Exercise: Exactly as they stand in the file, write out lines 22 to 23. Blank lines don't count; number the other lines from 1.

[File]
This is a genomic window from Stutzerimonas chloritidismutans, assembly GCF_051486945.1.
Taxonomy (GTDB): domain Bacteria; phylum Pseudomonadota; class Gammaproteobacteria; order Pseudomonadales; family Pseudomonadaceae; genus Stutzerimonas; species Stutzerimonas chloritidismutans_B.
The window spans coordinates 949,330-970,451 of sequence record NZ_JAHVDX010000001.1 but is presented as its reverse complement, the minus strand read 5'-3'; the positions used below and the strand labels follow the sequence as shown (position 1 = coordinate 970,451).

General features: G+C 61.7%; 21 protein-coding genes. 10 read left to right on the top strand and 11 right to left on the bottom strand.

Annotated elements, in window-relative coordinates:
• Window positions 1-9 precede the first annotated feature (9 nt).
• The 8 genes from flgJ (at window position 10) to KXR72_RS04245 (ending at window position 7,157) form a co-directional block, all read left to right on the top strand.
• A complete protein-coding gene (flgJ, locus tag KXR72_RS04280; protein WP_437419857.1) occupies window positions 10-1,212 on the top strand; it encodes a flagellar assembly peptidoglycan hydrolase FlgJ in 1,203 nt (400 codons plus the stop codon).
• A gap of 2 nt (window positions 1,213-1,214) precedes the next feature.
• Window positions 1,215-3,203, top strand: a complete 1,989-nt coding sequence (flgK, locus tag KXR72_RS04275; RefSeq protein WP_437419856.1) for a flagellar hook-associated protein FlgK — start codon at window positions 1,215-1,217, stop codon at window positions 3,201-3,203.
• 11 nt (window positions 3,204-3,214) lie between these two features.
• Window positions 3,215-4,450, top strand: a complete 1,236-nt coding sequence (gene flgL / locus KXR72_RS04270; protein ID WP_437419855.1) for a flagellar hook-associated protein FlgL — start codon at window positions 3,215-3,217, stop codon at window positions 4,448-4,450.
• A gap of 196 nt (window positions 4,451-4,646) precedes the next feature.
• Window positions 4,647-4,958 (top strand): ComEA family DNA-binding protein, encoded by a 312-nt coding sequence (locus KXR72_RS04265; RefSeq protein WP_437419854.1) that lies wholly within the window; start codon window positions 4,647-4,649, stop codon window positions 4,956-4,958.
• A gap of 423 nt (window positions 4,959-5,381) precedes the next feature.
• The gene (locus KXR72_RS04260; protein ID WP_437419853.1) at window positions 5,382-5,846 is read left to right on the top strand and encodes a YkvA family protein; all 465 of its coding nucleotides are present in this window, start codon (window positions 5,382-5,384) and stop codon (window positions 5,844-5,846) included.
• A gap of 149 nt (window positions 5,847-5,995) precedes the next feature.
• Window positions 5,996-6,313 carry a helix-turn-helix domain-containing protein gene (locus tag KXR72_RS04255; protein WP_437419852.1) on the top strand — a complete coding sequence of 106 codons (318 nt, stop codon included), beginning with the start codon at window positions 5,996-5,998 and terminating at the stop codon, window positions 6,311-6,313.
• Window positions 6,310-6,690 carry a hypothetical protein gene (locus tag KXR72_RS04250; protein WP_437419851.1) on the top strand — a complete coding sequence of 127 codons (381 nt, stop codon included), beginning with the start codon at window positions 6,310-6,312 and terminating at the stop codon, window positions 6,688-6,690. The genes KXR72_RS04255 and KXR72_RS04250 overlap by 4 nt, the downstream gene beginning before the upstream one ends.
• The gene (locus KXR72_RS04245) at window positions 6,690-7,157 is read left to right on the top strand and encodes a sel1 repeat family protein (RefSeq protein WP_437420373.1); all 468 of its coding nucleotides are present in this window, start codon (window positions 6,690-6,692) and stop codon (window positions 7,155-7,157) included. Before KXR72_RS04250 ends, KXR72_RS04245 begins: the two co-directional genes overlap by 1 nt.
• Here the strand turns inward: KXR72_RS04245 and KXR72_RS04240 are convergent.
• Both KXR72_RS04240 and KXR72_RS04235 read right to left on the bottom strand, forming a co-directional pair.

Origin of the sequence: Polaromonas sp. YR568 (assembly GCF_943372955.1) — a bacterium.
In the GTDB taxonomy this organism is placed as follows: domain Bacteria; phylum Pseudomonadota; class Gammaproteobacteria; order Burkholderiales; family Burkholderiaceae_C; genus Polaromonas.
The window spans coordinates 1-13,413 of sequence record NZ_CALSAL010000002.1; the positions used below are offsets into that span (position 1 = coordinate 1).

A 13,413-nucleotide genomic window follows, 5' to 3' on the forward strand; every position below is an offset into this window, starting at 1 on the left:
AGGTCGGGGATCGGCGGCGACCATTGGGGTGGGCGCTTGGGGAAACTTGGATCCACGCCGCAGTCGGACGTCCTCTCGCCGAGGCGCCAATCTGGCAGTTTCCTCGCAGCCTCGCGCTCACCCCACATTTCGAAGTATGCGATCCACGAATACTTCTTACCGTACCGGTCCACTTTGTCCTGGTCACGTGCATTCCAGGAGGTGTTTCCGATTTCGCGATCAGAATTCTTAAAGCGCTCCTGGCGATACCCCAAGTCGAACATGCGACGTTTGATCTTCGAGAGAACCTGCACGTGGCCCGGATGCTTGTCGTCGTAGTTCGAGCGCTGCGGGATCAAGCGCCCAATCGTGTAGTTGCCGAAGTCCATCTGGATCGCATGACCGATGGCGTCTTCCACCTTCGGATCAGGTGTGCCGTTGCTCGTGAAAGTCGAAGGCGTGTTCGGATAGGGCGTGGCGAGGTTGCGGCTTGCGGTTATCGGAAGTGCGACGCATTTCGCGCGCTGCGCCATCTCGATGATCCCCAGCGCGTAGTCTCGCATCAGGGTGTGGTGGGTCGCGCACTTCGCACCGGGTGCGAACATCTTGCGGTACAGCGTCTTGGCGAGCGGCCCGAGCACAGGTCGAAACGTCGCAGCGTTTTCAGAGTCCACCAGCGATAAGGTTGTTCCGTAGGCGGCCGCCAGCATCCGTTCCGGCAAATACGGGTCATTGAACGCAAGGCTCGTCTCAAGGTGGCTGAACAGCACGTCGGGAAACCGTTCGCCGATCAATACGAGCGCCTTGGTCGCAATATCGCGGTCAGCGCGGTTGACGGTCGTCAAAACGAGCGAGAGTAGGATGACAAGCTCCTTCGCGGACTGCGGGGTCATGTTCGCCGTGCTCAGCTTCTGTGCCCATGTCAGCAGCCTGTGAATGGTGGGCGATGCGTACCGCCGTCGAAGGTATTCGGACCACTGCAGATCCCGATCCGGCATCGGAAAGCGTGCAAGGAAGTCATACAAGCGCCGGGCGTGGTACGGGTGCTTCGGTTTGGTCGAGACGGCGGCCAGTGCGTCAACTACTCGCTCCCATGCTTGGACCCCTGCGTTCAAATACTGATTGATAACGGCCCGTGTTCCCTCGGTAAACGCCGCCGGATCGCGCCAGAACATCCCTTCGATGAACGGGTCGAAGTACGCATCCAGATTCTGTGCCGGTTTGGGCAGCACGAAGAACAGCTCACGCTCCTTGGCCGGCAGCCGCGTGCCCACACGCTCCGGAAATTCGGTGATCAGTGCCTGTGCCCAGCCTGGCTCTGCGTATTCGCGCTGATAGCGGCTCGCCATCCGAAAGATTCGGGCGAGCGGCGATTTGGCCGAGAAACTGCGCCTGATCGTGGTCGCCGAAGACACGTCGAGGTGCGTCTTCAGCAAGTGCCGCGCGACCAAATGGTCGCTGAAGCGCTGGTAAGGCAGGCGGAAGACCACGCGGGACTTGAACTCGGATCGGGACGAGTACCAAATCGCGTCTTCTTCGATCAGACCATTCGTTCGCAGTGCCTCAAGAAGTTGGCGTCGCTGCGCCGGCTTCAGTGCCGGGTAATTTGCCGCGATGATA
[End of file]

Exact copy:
• Both KXR72_RS04240 and KXR72_RS04235 read right to left on the bottom strand, forming a co-directional pair.

Origin of the sequence: Polaromonas sp. YR568 (assembly GCF_943372955.1) — a bacterium.